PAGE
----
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Venezuela Cuts American Embassy Staff, Restricts U.S. Travel

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Venezuelan President Nicolas Maduro waves to supporters during a march in Caracas, Venezuela, on Saturday.
Xinhua/Landov
Venezuelan President Nicolas Maduro waves to supporters during a march in Caracas, Venezuela, on Saturday.

Venezuelan President Nicolas Maduro has announced a reduction in U.S. diplomatic staff in the country and restrictions on travel by U.S. citizens there –- as he accused Washington of "gringo" meddling.

The BBC reports:

"The president said that the US government had 100 employees working in Venezuela whereas Venezuela had 17 based in the US.

"Mr Maduro said Venezuela would be charging Americans the same rates for visa as those levied on Venezuelans wishing to visit the United States.

"A list of banned politicians would include George W Bush, Dick Cheney, Bob Menendez and Marco Rubio.

"Mr Maduro said these were all men who had violated human rights and encouraged terrorism, particularly in Iraq and Syria."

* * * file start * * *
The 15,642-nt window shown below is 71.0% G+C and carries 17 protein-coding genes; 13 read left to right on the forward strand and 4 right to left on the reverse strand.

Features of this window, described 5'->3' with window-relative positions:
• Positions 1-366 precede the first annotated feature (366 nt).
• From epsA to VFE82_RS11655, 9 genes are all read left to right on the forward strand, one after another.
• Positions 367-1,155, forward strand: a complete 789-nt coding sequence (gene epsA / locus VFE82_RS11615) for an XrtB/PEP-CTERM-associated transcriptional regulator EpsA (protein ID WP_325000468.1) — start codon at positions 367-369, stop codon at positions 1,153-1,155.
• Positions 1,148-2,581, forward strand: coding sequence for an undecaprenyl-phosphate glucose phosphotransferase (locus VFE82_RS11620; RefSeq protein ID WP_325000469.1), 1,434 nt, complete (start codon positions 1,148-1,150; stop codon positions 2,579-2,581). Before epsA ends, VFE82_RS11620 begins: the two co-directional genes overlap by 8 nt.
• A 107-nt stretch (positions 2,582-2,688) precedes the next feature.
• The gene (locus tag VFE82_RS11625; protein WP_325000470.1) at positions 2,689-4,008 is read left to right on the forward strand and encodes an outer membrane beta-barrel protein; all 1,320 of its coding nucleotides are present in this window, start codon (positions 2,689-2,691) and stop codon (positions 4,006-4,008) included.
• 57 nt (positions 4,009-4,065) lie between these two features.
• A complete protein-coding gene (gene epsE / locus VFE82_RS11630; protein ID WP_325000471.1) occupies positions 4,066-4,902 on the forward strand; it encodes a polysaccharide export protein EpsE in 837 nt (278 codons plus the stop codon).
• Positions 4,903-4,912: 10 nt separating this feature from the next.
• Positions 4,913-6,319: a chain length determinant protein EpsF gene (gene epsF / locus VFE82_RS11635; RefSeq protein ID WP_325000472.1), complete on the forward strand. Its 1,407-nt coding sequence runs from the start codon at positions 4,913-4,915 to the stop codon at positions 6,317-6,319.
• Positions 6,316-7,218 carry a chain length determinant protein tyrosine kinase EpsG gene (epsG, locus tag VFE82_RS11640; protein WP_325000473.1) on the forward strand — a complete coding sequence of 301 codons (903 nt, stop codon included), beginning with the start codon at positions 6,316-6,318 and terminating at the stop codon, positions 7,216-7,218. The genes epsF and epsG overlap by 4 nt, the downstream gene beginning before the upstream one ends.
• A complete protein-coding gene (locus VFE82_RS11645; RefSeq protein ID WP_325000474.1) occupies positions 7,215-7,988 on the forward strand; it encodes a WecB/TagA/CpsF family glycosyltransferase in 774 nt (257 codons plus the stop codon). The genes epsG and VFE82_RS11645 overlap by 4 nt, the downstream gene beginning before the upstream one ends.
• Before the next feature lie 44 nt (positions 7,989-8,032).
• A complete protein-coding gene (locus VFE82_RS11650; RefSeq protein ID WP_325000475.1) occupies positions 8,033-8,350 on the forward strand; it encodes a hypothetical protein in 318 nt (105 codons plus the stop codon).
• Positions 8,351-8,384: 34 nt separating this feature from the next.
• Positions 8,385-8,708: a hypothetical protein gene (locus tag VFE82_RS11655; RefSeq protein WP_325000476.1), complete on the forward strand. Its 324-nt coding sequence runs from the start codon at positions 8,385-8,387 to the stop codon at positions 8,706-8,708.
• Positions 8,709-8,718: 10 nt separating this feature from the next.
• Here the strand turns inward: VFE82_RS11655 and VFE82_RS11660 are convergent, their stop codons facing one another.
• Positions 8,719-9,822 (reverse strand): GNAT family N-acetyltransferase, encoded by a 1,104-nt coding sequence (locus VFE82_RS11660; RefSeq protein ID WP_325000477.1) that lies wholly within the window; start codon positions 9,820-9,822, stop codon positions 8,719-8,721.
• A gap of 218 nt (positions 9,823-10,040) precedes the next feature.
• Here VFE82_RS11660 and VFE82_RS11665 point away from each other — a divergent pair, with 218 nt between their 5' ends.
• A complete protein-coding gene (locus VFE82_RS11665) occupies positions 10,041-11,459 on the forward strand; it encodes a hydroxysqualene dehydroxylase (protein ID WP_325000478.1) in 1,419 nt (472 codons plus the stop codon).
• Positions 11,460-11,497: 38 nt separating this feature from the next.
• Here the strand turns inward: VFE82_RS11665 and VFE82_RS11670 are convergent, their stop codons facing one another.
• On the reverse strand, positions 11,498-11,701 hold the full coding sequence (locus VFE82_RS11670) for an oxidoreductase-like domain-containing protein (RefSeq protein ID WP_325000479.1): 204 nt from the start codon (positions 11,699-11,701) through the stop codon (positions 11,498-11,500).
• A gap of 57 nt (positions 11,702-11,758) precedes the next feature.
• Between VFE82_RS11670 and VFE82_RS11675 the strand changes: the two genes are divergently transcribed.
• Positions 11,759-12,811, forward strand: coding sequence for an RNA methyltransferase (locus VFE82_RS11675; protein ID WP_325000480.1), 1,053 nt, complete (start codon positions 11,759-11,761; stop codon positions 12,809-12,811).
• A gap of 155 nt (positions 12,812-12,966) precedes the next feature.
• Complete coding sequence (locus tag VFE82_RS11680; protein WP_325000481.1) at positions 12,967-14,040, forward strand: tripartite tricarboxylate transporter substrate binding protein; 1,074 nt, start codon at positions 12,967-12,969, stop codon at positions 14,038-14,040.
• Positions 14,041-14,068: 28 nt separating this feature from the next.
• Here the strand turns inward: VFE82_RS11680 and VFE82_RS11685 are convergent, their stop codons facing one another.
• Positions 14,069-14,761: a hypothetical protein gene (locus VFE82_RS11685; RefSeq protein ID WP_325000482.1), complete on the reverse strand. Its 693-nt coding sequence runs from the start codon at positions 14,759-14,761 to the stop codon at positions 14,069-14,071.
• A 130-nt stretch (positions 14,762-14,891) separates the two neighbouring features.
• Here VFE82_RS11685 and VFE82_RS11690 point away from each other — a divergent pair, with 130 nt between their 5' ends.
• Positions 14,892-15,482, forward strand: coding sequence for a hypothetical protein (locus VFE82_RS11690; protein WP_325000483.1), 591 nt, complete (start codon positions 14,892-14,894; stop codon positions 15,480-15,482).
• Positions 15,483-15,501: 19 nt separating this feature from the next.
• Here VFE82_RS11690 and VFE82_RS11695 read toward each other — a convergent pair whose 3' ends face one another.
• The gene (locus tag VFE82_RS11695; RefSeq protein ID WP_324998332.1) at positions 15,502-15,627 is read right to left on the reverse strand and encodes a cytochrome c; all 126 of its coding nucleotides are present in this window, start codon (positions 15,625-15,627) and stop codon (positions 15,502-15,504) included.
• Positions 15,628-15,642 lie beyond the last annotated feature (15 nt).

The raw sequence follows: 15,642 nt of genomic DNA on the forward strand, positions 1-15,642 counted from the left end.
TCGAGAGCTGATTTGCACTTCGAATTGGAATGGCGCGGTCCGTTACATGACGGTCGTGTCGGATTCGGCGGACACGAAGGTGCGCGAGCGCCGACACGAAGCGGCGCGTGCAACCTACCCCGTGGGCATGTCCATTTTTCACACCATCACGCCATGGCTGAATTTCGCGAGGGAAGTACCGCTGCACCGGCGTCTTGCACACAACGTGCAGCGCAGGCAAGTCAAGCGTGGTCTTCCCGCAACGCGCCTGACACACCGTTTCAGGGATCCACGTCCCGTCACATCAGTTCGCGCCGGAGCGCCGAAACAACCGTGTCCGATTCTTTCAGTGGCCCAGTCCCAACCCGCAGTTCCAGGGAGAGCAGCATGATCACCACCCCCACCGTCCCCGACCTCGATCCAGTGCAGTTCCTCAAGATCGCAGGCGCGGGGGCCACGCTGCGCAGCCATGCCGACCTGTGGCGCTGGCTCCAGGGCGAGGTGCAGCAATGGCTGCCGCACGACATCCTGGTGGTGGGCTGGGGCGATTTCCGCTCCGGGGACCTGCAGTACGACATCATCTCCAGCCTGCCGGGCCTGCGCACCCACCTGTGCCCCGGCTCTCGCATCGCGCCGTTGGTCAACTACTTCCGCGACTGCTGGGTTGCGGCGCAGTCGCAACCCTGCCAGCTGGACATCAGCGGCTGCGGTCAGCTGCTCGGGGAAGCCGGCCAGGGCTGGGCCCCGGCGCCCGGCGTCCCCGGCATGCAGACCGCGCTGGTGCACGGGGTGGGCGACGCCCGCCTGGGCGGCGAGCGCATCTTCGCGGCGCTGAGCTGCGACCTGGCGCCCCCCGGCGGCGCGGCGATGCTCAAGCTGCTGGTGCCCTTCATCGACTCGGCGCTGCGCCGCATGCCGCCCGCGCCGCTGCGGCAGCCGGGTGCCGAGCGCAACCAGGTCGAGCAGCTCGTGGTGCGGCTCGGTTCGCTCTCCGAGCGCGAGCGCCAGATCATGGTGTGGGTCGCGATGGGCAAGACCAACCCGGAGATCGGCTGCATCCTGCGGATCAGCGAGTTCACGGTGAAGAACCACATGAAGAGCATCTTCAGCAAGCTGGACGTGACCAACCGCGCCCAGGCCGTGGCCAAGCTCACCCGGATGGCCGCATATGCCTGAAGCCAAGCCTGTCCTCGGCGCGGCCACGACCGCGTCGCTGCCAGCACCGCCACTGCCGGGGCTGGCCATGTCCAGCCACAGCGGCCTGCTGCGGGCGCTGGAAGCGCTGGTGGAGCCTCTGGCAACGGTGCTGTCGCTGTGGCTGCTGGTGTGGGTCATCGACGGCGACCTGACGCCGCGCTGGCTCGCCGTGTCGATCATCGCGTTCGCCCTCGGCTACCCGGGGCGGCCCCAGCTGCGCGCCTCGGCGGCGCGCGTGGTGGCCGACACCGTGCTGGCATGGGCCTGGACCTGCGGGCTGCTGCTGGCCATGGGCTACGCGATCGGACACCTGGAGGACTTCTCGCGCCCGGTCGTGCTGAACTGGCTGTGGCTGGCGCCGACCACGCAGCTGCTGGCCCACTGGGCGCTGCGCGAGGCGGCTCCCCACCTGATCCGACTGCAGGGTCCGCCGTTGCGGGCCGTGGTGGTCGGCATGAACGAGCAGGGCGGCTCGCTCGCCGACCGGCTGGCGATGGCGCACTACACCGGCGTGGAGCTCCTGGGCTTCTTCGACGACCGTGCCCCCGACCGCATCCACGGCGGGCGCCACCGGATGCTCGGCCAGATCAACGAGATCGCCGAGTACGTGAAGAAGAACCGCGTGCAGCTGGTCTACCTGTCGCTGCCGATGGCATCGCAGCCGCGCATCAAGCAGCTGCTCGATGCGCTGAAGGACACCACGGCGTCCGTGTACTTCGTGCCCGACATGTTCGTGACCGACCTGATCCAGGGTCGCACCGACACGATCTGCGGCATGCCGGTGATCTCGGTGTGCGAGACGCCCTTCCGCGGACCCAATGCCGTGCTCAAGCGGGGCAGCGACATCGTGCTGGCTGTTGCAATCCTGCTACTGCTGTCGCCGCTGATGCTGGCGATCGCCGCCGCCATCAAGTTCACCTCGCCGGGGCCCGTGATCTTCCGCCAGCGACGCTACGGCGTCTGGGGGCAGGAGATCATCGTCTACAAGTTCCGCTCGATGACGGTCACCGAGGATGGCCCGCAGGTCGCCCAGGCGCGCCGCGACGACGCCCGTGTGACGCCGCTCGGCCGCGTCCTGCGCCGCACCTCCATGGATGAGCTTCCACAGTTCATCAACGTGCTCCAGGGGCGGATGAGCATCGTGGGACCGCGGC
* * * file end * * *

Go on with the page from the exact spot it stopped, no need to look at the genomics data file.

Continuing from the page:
According to The Associated Press, Maduro said the new restrictions resulted from the recent detention of several U.S. citizens, including an American pilot, allegedly involved in espionage.

AP says: "The president and other officials gave no specific information on any Americans in custody, and the U.S. Embassy did not respond to a request for comment. Earlier in the day, Venezuela released four missionaries from North Dakota who had been detained several days ago for unknown reasons. They were banned from coming back for two years."

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Maduro and his predecessor, Hugo Chavez, have consistently accused the U.S. of trying to topple their regimes.

As we reported last month, Venezuelan authorities arrested Caracas Mayor Antonio Ledezma, a major opposition figure, accusing him of planning a coup in league with the U.S.

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